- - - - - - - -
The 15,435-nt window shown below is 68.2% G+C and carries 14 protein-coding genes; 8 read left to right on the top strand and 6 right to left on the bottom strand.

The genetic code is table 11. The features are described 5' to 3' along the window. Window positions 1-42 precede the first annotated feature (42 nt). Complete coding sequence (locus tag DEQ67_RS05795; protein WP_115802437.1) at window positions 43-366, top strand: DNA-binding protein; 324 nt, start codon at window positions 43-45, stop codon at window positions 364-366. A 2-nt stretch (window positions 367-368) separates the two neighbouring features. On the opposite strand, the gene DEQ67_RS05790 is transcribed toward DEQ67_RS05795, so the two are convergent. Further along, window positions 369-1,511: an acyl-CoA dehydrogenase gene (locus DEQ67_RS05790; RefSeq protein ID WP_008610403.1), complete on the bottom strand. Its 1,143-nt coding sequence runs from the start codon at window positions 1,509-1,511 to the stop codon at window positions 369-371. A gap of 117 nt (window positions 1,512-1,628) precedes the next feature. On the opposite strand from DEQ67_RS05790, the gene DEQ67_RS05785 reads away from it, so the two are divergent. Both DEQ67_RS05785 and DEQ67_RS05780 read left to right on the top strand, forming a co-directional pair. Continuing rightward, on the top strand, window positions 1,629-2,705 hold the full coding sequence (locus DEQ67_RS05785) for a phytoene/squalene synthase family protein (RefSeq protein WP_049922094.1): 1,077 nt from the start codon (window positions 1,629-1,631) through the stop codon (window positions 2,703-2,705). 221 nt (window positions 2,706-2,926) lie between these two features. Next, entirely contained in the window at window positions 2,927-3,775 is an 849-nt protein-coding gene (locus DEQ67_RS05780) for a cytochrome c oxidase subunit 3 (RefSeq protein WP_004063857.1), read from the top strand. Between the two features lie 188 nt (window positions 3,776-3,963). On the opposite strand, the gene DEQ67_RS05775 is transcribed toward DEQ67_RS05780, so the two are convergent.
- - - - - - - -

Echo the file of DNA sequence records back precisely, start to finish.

The 15,435-nt window shown below is 68.2% G+C and carries 14 protein-coding genes; 8 read left to right on the top strand and 6 right to left on the bottom strand.

The genetic code is table 11. The features are described 5' to 3' along the window. Window positions 1-42 precede the first annotated feature (42 nt). Complete coding sequence (locus tag DEQ67_RS05795; protein WP_115802437.1) at window positions 43-366, top strand: DNA-binding protein; 324 nt, start codon at window positions 43-45, stop codon at window positions 364-366. A 2-nt stretch (window positions 367-368) separates the two neighbouring features. On the opposite strand, the gene DEQ67_RS05790 is transcribed toward DEQ67_RS05795, so the two are convergent. Further along, window positions 369-1,511: an acyl-CoA dehydrogenase gene (locus DEQ67_RS05790; RefSeq protein ID WP_008610403.1), complete on the bottom strand. Its 1,143-nt coding sequence runs from the start codon at window positions 1,509-1,511 to the stop codon at window positions 369-371. A gap of 117 nt (window positions 1,512-1,628) precedes the next feature. On the opposite strand from DEQ67_RS05790, the gene DEQ67_RS05785 reads away from it, so the two are divergent. Both DEQ67_RS05785 and DEQ67_RS05780 read left to right on the top strand, forming a co-directional pair. Continuing rightward, on the top strand, window positions 1,629-2,705 hold the full coding sequence (locus DEQ67_RS05785) for a phytoene/squalene synthase family protein (RefSeq protein WP_049922094.1): 1,077 nt from the start codon (window positions 1,629-1,631) through the stop codon (window positions 2,703-2,705). 221 nt (window positions 2,706-2,926) lie between these two features. Next, entirely contained in the window at window positions 2,927-3,775 is an 849-nt protein-coding gene (locus DEQ67_RS05780) for a cytochrome c oxidase subunit 3 (RefSeq protein WP_004063857.1), read from the top strand. Between the two features lie 188 nt (window positions 3,776-3,963). On the opposite strand, the gene DEQ67_RS05775 is transcribed toward DEQ67_RS05780, so the two are convergent.